Proper between the Heart for Performing Arts and ‘T’ House because the crow flies, Present Cassis’s distillery is situated on an agrarian stretch of Salisbury Turnpike in Rhinebeck in an enormous purple barn full with a grain silo. Beginning tomorrow, October 7, the dairy barn can even be open to the general public as the house of C. Cassis’s whimsical new tasting room.
As bucolic as the outside is, the inside is fashionable, brilliant, and playful, the design a collaboration between the model’s founder Rachael Petach and her husband Steve Quested, a graphic designer at SET Inventive. Throughout the barn’s current post-and-beam structure, the pair have carved out a whitewashed house on the bottom ground that’s brightened by built-in shelving within the blue hue of C. Cassis’s emblem and full of merch and snacks. Bedrosians tiles beneath the marble bar offset sculptural stools from native wooden store Jack Rabbit Studio. Repurposed classic metal body home windows provide a window into C. Cassis manufacturing house with its shiny metal tanks.
Petach turned conversant in creme de cassis throughout her time engaged on natural farms in France. Years later in Brooklyn, pregnant and uninterested in unhealthy mocktails, the artist and hospitality trade veteran started enjoying round with recreating the cordial of her youth overseas.
Nowadays, many of the berries for C. Cassis are grown at Walnut Grove Farm in close by Staatsburg by Greg Quinn, who campaigned for a decades-long ban on the plant to be lifted. Whereas traditional creme de cassis is made with grain alcohol and carries an ABV of round 25%, Petach’s tackle blackcurrant liqueur is barely evenly fermented and sweetened solely with honey, coming in at a temperate 16 %, like boozy wine.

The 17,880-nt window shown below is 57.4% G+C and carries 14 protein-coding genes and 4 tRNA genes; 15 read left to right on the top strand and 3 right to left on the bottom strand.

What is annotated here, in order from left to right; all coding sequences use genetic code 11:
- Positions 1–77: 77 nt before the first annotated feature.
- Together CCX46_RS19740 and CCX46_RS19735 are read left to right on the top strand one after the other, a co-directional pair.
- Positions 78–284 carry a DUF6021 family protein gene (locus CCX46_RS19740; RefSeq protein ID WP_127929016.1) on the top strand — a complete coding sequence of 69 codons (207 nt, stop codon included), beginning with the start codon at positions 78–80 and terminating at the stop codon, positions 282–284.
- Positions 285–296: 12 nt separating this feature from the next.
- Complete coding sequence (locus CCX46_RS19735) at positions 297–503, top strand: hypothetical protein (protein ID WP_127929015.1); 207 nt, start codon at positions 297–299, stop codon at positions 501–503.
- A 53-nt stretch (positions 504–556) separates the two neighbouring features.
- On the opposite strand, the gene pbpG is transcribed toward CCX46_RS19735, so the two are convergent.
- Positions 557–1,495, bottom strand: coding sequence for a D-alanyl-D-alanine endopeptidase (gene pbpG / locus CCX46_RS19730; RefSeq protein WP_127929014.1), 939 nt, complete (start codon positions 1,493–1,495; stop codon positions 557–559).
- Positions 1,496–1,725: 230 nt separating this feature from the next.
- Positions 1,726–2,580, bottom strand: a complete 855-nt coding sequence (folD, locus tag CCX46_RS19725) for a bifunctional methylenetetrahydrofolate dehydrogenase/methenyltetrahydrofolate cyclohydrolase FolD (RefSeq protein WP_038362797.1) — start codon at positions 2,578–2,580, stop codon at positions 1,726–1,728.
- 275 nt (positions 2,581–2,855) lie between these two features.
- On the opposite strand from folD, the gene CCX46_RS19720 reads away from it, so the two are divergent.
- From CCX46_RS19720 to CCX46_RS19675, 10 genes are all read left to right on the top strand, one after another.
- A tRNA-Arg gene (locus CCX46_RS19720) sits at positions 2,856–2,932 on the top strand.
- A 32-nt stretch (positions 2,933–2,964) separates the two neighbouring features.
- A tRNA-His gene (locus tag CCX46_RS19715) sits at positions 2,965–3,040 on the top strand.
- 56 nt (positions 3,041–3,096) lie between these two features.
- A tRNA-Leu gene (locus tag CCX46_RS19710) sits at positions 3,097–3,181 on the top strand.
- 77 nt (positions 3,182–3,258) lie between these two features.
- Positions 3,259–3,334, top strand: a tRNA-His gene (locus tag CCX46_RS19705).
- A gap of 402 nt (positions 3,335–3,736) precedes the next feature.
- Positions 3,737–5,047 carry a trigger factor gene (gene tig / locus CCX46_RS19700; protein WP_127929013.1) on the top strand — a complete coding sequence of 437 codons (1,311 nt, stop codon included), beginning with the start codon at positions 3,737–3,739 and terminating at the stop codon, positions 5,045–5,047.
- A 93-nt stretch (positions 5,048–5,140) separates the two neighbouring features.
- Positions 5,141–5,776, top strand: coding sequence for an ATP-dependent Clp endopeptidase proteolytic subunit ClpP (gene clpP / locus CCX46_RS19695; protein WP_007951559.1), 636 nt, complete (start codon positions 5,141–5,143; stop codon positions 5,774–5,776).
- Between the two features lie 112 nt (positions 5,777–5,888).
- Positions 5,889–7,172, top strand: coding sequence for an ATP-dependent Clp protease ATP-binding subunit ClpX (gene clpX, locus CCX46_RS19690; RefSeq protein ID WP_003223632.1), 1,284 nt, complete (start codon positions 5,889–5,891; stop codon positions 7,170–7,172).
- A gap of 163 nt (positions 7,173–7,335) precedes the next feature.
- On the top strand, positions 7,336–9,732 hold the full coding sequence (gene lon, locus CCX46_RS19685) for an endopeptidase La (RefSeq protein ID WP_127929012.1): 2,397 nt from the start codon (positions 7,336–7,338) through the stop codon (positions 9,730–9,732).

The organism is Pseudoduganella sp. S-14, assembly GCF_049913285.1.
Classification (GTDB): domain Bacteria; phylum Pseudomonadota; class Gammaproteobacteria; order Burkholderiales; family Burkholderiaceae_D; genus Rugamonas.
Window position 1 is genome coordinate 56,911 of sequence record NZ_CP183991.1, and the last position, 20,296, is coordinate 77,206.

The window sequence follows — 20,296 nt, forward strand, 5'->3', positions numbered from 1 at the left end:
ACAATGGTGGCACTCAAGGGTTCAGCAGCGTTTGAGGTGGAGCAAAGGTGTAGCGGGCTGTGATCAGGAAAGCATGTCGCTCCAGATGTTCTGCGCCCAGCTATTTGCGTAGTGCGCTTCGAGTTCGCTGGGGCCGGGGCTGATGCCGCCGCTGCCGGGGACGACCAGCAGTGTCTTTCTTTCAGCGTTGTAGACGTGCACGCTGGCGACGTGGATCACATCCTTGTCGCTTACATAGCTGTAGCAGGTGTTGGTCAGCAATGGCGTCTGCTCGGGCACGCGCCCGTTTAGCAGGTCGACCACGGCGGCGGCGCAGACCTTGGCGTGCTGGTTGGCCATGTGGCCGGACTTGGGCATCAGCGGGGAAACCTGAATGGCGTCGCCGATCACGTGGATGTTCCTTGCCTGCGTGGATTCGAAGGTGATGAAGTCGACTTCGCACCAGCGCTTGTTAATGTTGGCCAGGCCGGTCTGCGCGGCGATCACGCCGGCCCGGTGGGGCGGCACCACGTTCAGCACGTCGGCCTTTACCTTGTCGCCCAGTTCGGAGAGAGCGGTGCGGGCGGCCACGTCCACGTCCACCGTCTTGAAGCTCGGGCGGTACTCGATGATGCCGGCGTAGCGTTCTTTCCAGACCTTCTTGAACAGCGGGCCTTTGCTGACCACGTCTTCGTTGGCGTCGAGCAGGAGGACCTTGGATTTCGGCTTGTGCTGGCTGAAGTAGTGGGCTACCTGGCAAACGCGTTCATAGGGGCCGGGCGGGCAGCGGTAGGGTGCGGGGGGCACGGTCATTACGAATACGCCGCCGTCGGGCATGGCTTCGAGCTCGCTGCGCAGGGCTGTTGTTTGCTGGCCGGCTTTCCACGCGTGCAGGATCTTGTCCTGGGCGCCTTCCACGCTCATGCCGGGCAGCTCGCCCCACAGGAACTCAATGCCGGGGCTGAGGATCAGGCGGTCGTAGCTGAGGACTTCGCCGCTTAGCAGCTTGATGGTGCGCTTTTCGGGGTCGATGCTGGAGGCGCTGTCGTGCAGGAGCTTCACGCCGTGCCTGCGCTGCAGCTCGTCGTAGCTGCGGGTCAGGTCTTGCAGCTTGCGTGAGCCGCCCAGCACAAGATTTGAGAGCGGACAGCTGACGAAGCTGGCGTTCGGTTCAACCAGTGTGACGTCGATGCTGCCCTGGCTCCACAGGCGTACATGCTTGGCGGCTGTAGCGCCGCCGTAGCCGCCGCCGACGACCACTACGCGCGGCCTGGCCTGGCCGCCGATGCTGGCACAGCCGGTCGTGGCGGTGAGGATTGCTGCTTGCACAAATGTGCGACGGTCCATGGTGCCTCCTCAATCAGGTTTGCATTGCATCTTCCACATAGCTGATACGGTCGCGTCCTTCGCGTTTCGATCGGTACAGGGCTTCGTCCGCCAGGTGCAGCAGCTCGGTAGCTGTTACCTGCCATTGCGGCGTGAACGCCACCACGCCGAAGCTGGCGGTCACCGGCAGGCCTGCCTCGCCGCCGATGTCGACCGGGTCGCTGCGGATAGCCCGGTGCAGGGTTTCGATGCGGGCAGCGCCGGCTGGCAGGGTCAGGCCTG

This makes it an ideal candidate for mixing in different cocktails or pouring over seltzer for a low-alcohol night time. Made with botanicals like cardamom pods, bay leaf, citrus rind, and lemon verbena, the ensuing cordial is much less syrupy and extra herbaceous than its traditional counterpart—nearer to a vermouth or an amaro than the standard liqueur.
At CCTR, guests will have the ability to attempt C. Cassis in varied bespoke cocktails designed by mixologist Natasha David, who bartended at Nitecap NY and penned Drink Frivolously. Restricted-edition merchandise like barrel-aged cassis and the canned CC Spritz can even be on provide, in addition to a collection of New York State wine, beer, spirits, and NA drinks.
Katy Moore, whose CV consists of Gertie’s and Marlow & Sons, designed a good menu of shareable snacks together with cheese and charcuterie boards, sandwiches, and housemade packaged items.
CCTR shall be open to guests on Saturdays and Sundays from 11am-6pm.
C. Cassis Tasting Room (CCTR)
108 Salisbury Turnpike, Rhinebeck